Researchers have identified a gene linked to early-onset Parkinson's disease.
They suggest that identifying the effects of individual genes at different ages could lead to a more personalised medicine.
'We want to have a more comprehensive understanding of what these genes related to Parkinson's are doing at different points in someone's lifetime. Then, with genetic testing, we can determine the risk for illness based on someone's age, gender, weight and other intervening factors,' said Dr Auriel Willette from Iowa State University, one of the lead authors on the study, which was published in the journal Neurobiology of Aging.
The researchers investigated the gene GCH1 in 289 Caucasians who had been recently diagnosed with Parkinson's disease but who were not yet on medication, and compared them with 233 healthy controls. Those who had one 'bad version' of the GHC1 gene had a 23 percent increased risk of Parkinson's disease, and they also developed the disease five years earlier than people without the mutated version of the gene. The gene was associated with a much higher risk in younger people, whereas the gene only had minimal effects in people over the age of 50.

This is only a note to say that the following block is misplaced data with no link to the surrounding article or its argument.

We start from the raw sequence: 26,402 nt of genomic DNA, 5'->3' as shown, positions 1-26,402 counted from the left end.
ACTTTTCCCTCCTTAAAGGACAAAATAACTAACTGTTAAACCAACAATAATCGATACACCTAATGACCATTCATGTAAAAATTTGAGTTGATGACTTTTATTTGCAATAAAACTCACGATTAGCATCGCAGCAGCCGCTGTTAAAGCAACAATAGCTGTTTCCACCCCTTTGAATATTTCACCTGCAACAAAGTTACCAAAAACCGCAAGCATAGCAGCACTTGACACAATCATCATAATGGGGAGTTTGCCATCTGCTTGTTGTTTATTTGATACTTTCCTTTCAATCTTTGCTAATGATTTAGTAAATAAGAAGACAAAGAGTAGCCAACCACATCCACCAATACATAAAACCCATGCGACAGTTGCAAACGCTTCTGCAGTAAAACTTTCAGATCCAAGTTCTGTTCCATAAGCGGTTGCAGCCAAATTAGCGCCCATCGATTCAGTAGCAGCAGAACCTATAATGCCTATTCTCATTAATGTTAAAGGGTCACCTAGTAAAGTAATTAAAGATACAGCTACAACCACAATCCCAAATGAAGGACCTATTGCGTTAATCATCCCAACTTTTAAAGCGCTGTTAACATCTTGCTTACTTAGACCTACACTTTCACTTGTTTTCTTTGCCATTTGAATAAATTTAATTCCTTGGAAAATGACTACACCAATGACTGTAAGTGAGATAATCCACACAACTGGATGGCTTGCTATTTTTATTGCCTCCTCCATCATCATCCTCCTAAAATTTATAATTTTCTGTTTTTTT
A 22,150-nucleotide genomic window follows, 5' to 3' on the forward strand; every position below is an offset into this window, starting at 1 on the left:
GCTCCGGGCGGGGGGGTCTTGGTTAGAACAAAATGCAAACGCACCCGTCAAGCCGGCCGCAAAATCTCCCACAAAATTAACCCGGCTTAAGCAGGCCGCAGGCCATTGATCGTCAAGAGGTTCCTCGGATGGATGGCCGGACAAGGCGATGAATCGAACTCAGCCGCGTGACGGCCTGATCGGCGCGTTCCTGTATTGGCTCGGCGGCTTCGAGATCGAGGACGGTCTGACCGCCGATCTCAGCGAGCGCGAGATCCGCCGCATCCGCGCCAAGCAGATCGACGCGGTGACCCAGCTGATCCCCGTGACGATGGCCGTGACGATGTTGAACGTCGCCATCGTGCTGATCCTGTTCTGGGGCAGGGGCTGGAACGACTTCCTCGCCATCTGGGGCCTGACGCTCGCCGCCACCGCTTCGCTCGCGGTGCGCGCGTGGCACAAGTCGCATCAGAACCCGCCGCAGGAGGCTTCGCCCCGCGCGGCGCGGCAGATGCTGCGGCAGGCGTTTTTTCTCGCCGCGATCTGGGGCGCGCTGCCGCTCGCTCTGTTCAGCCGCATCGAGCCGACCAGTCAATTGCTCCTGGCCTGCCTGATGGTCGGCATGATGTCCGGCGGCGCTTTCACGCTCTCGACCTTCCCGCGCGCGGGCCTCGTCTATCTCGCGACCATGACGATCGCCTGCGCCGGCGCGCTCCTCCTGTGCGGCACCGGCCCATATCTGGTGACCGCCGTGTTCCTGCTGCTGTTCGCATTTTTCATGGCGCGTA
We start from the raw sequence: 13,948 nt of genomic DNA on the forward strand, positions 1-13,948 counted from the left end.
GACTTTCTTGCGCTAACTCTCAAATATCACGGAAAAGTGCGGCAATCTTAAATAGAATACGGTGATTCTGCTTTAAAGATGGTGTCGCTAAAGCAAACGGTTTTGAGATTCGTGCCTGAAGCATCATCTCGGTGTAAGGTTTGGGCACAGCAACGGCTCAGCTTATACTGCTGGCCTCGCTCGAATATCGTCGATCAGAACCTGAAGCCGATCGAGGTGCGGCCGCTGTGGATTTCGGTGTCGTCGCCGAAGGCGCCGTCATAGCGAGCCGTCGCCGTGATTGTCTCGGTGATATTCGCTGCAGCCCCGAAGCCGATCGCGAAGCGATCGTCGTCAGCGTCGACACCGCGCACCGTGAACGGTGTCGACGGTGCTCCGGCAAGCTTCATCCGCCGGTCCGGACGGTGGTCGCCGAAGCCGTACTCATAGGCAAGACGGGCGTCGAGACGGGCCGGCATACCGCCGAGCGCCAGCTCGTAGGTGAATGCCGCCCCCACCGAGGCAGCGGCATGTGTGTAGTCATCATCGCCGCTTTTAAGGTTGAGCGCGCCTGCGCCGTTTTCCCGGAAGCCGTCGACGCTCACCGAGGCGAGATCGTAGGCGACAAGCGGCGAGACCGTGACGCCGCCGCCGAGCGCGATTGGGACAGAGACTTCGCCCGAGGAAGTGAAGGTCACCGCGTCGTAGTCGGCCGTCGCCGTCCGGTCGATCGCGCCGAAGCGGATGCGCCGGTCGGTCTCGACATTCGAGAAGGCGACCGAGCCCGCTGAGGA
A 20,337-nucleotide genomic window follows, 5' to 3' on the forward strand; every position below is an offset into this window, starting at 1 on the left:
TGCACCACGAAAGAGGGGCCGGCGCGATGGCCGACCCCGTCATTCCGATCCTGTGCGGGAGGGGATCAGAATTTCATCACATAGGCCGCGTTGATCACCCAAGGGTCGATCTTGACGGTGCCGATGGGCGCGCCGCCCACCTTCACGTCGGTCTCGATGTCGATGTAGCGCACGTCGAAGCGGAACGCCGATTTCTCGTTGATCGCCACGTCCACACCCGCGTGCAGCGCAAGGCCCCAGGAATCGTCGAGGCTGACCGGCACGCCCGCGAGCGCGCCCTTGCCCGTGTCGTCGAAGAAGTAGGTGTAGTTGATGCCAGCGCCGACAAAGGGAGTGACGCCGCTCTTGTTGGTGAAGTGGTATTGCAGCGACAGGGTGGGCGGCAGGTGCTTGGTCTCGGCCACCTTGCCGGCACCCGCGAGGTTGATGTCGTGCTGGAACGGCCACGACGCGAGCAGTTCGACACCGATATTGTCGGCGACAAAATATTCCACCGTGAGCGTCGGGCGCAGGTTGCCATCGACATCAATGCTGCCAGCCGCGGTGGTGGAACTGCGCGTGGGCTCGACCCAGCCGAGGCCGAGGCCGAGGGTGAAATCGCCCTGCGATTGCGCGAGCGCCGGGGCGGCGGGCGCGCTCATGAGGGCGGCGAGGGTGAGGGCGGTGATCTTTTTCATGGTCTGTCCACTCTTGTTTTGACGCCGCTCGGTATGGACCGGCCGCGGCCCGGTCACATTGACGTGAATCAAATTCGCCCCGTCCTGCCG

Parkinson's disease is a progressive neurological movement disorder that particularly affects the motor system, causing tremors and rigidity, and it can also affect cognitive functions. The motor symptoms are caused by reduced dopamine levels in the brain's substantia nigra. Several genes have been implicated in the disease, but each on its own poses only a small risk.'As we age, we progressively make less dopamine, and this effect strongly outweighs the genetic influences from the bad version of this gene. Simply by ageing, our dopamine production decreases to the point that the effects from a mutation in this gene are not noticeable in older adults, but make a big difference in younger populations,' explained Joseph Webb, one of the researchers on the study.